Russia-Ukraine war live updates: Severodonetsk defenders holding out under merciless shelling, mayor says

Ukrainian President Volodymyr Zelensky met troops in the Zaporizhzhia region on June 5 and visited two towns near the front of battles against the Russian army. (Video: Reuters)

Updated June 8, 2022 at 2: 09 a.m. EDT|Published

June 7, 2022 at 2: 00 a.m. EDT

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Ukrainian soldiers in Severodonetsk, the eastern city under continuous Russian bombardment, are holding their positions despite relentless shelling, and troops are “doing their utmost to defend the city,” its mayor, Oleksandr Stryuk, said Tuesday. The situation remains “difficult,” he said, and “the fighting is not fading.”

He issued the update a day after President Volodymyr Zelensky said Ukraine has “every chance” of winning the battle for Severodonetsk, even though analysts and officials say Russia controls a significant part of the city. Zelensky also warned that Moscow was preparing to take Zaporizhzhia in the southeastern part of Ukraine, which would allow Russian troops easier access to the center.

Aerial photographs from across eastern Ukraine revealed the destructive path Russia’s invasion has cut through that part of the country, where fighting has been focused for several weeks. The satellite images show fields full of artillery craters, city blocks reduced to rubble and a 130-foot bomb scar.

Here’s what else to know

  • Zelensky told his country to prepare for a brutal winter amid fuel shortages.
  • The global economy may be headed for years of weak growth and rising prices, the World Bank warned, with fallout from Russia’s invasion of Ukraine aggravating the slowdown.
  • The Kremlin announced more travel bans targeting notable Americans, including several top airline executives and Treasury Secretary Janet L. Yellen. This is mostly symbolic.
  • European Council President Charles Michel told the United Nations on Monday that Moscow was creating a global food crisis by weaponizing Ukraine’s grain exports, prompting the Russian ambassador to walk out of the meeting.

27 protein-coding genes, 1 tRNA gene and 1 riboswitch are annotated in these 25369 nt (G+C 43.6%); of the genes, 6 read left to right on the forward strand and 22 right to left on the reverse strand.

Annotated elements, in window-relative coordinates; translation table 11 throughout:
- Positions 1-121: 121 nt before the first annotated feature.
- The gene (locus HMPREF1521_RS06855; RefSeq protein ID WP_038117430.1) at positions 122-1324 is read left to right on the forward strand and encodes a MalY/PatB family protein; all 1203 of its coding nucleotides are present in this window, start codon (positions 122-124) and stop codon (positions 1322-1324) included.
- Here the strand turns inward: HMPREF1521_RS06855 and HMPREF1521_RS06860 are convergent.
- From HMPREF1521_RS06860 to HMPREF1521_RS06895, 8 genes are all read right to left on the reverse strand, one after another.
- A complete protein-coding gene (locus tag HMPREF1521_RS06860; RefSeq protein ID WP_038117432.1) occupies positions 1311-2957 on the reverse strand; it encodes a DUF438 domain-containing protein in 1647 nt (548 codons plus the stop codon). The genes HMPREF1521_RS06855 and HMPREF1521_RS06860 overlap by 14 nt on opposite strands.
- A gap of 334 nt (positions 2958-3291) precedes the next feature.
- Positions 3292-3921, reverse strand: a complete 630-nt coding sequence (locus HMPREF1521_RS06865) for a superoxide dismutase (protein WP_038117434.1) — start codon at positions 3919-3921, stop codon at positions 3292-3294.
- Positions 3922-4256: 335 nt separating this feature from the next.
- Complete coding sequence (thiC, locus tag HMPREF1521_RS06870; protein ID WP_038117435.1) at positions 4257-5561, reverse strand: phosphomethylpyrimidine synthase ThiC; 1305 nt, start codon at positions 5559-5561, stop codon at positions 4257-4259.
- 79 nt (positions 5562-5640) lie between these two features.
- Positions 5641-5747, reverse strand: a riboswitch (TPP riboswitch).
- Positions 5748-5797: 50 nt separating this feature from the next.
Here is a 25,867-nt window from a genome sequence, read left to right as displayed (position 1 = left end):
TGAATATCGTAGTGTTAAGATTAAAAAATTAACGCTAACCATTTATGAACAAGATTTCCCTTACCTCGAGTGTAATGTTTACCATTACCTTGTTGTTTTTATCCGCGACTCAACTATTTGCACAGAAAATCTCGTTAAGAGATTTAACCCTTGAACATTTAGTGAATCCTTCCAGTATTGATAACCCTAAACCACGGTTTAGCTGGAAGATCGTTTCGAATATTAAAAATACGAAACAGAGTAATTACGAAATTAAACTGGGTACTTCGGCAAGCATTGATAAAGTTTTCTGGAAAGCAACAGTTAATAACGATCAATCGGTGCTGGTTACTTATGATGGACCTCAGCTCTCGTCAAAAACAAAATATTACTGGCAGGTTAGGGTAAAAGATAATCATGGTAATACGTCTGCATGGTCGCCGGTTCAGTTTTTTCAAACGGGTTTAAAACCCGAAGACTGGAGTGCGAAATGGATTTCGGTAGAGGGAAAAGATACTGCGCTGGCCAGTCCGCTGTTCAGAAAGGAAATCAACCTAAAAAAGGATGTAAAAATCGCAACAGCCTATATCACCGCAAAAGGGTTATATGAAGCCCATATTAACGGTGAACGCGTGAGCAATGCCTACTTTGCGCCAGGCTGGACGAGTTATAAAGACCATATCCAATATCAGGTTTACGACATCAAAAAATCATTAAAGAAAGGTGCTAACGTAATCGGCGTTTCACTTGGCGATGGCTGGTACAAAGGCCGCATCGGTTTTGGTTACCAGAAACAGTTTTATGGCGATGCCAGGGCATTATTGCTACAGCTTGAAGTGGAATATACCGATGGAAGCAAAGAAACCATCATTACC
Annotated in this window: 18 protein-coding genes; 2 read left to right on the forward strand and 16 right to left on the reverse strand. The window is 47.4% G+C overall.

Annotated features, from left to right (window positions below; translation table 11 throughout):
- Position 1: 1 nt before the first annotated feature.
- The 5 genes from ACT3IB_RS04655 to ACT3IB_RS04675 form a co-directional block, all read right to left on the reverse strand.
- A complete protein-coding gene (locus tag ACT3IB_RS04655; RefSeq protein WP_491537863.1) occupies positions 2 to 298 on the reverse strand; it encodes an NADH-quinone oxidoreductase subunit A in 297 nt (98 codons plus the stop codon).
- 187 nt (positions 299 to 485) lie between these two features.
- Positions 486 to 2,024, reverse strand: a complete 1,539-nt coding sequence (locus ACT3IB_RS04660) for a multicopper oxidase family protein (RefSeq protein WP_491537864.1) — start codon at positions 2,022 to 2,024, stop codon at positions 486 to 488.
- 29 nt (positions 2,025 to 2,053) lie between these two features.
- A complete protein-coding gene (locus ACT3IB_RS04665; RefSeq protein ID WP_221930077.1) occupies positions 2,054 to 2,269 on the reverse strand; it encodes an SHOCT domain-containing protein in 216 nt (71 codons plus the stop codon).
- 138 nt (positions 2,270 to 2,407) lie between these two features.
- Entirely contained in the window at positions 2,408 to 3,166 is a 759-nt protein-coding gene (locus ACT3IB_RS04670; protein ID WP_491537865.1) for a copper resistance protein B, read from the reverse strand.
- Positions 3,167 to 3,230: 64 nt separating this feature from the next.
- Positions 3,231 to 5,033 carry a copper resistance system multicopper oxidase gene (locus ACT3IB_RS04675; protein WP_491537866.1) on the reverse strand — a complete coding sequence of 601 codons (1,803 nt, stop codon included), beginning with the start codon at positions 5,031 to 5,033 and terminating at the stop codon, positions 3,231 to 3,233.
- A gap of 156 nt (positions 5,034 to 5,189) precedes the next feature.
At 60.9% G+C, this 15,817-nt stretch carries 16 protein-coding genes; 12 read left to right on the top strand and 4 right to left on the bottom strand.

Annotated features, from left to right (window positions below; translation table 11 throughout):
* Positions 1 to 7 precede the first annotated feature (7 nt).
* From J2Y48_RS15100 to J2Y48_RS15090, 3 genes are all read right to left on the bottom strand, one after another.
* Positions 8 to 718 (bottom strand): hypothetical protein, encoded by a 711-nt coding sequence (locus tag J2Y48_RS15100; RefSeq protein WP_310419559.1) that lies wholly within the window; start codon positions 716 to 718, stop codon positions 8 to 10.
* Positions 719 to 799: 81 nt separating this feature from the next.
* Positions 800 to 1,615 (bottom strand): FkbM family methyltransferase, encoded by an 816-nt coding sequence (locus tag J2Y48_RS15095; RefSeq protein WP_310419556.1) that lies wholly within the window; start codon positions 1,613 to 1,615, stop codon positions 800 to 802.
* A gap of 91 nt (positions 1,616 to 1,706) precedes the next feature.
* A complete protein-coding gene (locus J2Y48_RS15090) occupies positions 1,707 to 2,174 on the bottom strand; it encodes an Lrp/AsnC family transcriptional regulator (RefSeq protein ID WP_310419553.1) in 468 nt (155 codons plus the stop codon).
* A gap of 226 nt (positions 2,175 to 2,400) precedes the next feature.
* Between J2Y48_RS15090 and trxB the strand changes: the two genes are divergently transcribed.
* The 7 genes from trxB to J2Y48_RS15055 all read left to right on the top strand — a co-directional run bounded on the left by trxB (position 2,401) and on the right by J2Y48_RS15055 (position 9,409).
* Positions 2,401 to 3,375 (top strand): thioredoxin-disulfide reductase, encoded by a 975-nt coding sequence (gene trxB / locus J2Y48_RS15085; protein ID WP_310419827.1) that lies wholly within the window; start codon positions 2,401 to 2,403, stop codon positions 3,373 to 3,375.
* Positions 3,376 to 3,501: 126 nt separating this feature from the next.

• The Washington Post has lifted its paywall for readers in Russia and Ukraine. Telegram users can subscribe to our channel.

6: 10 p.m.

Headshot of Reis Thebault

Reis Thebault:

Zelensky warns of a harsh winter amid fuel shortages — Ukrainian President Volodymyr Zelensky told his country to prepare for a brutal winter. In most parts of Ukraine, the temperatures drop in October. They often fall below freezing the following months. In his evening address Tuesday, Zelensky said his government is “setting up a headquarters to prepare for the next heating season.”He said Ukraine will not sell its gas and coal abroad, instead saving it for domestic use, and he has directed his energy minister to prioritize the rebuilding of power plants damaged during Russia’s invasion. “In the current situation due to Russia’s aggression,” Zelensky said, “this will indeed be the most difficult winter of all the years of independence.”

Reis Thebault

,

National and breaking news reporter

4: 40 p.m.

Headshot of Reis Thebault

Reis Thebault:

No confirmation of cholera — A World Health Organization spokesperson told The Washington Post on Tuesday that it has not yet received word of a confirmed or suspected case of cholera in Mariupol. Although the organization is having difficulty getting in to Mariupol, it has been working with partners on the ground. Russian authorities now running the city recently imposed a quarantine, according to an exiled local official. The exiled local official said that the Russian authorities had recently imposed a quarantine on the city. He didn’t elaborate and could not independently verify his statements.

Reis Thebault

,

National and breaking news reporter

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